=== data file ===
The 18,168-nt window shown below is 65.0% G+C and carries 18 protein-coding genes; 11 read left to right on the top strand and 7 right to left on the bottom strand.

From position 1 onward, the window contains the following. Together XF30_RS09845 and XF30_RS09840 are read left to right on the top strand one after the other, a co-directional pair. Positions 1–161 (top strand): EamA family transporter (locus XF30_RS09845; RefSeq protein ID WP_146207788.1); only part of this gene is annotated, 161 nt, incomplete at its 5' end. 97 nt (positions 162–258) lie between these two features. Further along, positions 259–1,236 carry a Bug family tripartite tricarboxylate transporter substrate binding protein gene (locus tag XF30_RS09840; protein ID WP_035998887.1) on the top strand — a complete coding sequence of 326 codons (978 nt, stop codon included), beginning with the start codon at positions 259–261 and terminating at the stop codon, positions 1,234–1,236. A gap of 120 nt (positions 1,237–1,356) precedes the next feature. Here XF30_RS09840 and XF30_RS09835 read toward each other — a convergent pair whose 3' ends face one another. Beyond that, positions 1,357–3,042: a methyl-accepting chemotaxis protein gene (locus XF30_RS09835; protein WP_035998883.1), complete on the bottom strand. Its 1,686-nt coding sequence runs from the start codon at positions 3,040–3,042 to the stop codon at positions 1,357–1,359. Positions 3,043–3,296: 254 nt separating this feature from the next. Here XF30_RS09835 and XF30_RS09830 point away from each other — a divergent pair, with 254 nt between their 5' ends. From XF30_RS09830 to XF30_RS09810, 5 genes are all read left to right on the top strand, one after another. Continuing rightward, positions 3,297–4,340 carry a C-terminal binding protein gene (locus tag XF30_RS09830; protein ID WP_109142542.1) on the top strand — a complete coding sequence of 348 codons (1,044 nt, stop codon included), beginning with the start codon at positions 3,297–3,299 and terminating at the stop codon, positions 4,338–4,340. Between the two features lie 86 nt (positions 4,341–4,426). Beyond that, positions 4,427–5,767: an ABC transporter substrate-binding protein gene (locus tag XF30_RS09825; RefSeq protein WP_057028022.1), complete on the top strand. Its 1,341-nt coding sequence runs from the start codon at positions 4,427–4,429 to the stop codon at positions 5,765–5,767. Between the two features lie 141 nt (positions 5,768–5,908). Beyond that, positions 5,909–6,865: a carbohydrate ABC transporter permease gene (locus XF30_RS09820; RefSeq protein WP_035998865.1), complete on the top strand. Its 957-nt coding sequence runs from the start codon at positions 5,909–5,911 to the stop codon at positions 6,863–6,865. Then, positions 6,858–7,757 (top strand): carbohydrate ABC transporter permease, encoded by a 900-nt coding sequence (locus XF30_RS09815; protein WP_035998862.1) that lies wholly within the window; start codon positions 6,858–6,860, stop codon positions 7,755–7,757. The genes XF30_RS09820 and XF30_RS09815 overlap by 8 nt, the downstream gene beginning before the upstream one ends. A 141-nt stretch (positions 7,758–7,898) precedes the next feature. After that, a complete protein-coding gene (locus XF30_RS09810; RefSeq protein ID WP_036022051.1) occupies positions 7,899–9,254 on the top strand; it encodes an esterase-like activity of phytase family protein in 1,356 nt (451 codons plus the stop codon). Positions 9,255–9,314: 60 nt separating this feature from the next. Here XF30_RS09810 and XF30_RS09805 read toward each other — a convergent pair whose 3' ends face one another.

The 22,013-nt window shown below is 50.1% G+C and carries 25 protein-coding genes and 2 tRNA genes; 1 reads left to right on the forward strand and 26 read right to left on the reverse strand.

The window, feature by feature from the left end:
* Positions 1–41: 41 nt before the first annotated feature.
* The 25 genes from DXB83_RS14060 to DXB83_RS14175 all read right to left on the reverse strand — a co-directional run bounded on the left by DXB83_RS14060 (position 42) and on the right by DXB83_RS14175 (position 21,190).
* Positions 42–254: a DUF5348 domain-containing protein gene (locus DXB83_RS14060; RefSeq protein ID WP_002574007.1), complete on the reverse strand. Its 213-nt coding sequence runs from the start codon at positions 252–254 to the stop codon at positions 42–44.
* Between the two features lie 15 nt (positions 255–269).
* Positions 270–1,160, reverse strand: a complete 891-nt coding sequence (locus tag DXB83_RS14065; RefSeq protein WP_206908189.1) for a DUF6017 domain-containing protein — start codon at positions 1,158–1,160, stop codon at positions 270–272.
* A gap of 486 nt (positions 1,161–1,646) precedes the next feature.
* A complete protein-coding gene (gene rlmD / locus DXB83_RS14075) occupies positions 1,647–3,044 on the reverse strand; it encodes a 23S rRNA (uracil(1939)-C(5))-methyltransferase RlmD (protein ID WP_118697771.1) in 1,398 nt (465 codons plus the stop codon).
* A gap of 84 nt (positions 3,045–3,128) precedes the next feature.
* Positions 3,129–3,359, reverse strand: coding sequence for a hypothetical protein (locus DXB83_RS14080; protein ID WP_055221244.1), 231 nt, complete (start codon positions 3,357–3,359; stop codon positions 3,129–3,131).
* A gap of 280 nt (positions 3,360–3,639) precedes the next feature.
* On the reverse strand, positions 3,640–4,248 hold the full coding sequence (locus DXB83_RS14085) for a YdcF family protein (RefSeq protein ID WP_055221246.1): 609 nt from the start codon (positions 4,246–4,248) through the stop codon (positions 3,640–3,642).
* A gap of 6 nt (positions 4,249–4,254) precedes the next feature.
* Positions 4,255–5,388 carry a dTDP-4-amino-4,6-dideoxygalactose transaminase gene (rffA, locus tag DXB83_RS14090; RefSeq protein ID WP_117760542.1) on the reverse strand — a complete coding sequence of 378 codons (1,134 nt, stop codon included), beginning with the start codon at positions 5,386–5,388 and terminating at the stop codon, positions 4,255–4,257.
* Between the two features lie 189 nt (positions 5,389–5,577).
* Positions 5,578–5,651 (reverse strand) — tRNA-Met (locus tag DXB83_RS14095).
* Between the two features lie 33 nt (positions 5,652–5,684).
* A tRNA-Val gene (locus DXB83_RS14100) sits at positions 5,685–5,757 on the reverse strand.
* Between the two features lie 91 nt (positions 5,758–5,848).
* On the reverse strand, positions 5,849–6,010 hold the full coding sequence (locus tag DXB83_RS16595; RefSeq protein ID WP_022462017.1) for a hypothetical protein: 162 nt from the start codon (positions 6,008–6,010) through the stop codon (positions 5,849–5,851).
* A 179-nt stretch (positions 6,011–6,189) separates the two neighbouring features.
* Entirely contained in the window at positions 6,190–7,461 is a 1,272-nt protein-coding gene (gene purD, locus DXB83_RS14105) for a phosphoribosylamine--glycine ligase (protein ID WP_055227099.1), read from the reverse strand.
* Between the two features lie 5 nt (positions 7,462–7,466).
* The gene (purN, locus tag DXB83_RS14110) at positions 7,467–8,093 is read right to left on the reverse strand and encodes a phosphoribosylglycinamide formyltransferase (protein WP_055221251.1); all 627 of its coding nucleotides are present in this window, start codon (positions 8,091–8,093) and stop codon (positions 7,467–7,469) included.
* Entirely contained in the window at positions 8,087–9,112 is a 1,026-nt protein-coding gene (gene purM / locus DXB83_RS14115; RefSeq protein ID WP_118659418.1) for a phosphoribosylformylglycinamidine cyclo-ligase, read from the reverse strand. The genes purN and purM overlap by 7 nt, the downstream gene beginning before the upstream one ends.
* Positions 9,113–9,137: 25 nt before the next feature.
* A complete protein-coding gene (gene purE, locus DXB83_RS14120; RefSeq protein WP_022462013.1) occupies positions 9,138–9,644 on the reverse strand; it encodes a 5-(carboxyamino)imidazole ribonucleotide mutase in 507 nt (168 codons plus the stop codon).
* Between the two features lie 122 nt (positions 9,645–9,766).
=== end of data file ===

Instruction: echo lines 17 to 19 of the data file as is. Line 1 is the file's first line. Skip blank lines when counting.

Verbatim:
* Positions 4,255–5,388 carry a dTDP-4-amino-4,6-dideoxygalactose transaminase gene (rffA, locus tag DXB83_RS14090; RefSeq protein ID WP_117760542.1) on the reverse strand — a complete coding sequence of 378 codons (1,134 nt, stop codon included), beginning with the start codon at positions 5,386–5,388 and terminating at the stop codon, positions 4,255–4,257.
* Between the two features lie 189 nt (positions 5,389–5,577).
* Positions 5,578–5,651 (reverse strand) — tRNA-Met (locus tag DXB83_RS14095).